Traditional Box Projects
by Strother Purdy

Softcover
230 x 275mm
134pp

Published by The Taunton Press, Connecticut, USA.

R.R.P.$34.90

ISBN 978-1-56158-123-2

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Oval Bandsaw Box


Shaker Candle Box


Simple Dovetailed Box


Walnut Display Case

 

As reviewed in The Australian Woodworker Issue 152

The late Les Miller was a well known and highly respected teacher of woodworking. During his long association with The Australian Woodworker, he was often heard to say that 'if you can make a frame, you can make anything'.

While making a frame to his standards was, perhaps, rather more difficult than many novices might expect, it certainly appeared true that when his students had mastered the making of a wooden frame - particularly one jointed by hand cut dovetails at the corners - they could tackle many other projects.

Among the first things that many wanted to make was a box. Not just any old box, but one that really benefited from their new found skills.

The most basic boxes are relatively simple to construct; they can be made in a limited space with standard tools and small amounts of rare or unusual wood can be used to maximum effect.

However, it rarely takes long for the novice box-maker to realise that this segment of the craft offers the potential to make boxes that can become highly prized treasures - either to embellish the creator’s home or be given to a friend or relative.

Of course, to do this requires a significant amount of skill. In this book, Strother Purdy - a professional woodworker and teacher with more than 20 years experience and ex-editor of Fine Woodworking - provides an excellent guide to the acquisition of this skill.

His introduction is brief and to the point and may be summed up in his own words: First, make it well. Second, make it easy. Third, make it beautiful.

The Projects begin on page 4 with an Oval Bandsawn Box - refined, elegant and attractive. The accompanying text is crisp but comprehensive and the photos are carefully chosen to explain the work involved.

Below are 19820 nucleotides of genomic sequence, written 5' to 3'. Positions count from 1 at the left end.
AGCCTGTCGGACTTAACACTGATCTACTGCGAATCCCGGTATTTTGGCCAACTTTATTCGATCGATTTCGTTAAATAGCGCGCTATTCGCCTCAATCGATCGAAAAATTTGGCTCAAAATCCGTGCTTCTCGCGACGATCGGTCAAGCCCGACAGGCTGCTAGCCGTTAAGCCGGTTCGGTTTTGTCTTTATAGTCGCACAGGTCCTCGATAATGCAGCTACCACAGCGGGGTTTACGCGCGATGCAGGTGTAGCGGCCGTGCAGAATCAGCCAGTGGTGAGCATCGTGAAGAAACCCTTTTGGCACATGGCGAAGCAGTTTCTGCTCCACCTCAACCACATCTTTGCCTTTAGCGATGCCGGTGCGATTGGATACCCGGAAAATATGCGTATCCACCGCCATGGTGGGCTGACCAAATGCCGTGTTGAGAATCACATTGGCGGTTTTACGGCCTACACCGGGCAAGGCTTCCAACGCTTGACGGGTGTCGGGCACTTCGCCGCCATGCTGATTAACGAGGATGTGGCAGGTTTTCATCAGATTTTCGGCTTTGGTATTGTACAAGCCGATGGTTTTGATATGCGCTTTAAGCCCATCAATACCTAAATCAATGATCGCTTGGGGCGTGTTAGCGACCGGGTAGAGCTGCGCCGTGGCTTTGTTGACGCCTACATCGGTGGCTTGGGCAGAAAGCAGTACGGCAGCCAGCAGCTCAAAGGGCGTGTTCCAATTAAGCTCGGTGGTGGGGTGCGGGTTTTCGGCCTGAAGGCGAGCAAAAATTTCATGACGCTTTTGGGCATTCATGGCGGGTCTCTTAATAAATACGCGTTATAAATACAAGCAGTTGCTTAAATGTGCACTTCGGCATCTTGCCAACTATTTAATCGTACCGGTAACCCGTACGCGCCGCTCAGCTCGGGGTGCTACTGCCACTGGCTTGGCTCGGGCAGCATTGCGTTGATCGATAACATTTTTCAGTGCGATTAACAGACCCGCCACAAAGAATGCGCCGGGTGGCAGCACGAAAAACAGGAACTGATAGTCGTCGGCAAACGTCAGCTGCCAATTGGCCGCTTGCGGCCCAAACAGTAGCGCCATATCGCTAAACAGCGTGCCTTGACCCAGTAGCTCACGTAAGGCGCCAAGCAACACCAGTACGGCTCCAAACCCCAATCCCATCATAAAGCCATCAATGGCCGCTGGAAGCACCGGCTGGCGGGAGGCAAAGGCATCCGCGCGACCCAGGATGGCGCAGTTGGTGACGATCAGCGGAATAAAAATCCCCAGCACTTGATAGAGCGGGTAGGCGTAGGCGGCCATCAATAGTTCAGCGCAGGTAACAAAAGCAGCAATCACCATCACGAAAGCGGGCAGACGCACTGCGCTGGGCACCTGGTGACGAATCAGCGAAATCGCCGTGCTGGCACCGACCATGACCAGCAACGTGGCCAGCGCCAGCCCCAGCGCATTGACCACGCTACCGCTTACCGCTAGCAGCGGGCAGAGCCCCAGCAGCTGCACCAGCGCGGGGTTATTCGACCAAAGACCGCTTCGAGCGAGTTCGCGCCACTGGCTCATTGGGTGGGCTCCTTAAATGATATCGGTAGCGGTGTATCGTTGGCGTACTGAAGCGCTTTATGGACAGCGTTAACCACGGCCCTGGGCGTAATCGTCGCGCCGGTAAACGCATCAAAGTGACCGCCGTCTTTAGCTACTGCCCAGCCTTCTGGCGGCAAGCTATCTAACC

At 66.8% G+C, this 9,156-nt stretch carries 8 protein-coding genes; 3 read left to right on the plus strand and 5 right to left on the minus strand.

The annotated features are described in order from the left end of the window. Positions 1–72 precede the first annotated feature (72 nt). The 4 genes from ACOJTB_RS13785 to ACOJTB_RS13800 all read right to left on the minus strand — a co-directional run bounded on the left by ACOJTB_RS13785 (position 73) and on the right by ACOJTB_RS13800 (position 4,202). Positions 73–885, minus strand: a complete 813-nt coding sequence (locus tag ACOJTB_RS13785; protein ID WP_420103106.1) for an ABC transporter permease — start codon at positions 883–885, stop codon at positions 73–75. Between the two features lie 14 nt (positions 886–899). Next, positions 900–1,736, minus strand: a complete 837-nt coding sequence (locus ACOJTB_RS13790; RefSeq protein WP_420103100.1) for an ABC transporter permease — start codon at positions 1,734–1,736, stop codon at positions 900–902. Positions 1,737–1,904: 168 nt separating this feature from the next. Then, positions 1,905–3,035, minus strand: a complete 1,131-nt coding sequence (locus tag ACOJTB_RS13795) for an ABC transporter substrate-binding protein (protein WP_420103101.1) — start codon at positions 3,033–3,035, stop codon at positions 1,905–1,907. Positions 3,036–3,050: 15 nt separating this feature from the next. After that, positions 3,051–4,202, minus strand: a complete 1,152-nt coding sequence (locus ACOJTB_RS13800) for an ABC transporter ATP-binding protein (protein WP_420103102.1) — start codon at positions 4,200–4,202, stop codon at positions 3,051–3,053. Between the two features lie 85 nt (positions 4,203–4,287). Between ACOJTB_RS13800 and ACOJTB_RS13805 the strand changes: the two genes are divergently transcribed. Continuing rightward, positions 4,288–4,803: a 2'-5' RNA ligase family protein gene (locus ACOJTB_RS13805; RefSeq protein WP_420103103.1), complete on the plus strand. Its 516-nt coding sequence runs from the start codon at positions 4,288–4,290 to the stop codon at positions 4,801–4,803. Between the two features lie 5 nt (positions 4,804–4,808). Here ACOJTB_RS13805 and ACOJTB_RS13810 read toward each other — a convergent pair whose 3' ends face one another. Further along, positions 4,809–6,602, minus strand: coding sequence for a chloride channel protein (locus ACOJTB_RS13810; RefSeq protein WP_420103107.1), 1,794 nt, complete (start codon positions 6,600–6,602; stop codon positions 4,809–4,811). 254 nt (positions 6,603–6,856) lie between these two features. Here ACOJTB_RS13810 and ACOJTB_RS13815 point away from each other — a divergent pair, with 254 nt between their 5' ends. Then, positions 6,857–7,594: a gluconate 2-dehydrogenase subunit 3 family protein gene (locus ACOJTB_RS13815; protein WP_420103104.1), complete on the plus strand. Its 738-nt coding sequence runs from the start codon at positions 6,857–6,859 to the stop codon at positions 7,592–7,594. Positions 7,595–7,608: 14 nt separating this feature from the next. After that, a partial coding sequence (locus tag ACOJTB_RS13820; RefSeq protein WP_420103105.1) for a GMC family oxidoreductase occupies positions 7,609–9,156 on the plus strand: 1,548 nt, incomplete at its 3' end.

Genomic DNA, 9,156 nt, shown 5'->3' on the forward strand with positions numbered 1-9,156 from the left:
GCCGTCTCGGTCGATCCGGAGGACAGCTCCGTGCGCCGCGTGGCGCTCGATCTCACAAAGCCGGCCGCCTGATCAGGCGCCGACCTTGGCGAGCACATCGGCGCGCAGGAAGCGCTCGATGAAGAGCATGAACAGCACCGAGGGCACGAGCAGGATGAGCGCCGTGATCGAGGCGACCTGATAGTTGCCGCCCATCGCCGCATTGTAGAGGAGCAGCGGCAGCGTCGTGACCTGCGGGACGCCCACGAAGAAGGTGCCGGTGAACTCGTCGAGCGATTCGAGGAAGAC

This style of presentation is continued throughout all of the remaining seven projects.

There is a Shaker Candle Box, with a sliding (pencil-case style) lid, embodying the neat, earthy design of this genre, a Simple Dovetailed Box (that is really simple since it has just two dovetails at its corners, though the lid is dovetailed too), and a Walnut Display Case with a glass top to view its contents.

There is also a Fumed Oak Humidor (a complex project with no less than 20 wooden components plus an inset brass lock and escutcheon), a Shaker lap desk, a stacking Book Box (together with two kinds of base to accept three of the boxes) and finally, a Jewellery Box. This too, is unusual, having five drawers flanked on either side by door covered panels to store items such as pendants and necklaces.

There are also boxed notes, separate from the general text, that deal with subjects such as Flattening Milled Stock, Making a Bench Hook, Lining a Box, Choosing Feet, Why Spanish Cedar? and Chip Removal.

Even those who have not yet made a simple box would be likely to gain from this book, but it appears to be principally directed at those who have already tried box-making and are seeking to extend and improve their skills.

Photos: Colour

Units of Measurement: Imperial

Contents

Introduction

Oval Bandsaw Box

Shaker Candle Box

Simple Dovetailed Box

Walnut Display Case

Fumed Oak Humidor

Shaker Lap Desk

Stacking Book Box

Jewelry Box

Metric Conversion Chart
Resources
Index


Fumed Oak Humidor


Shaker Lap Desk


Stacking Book Box


Jewelry Box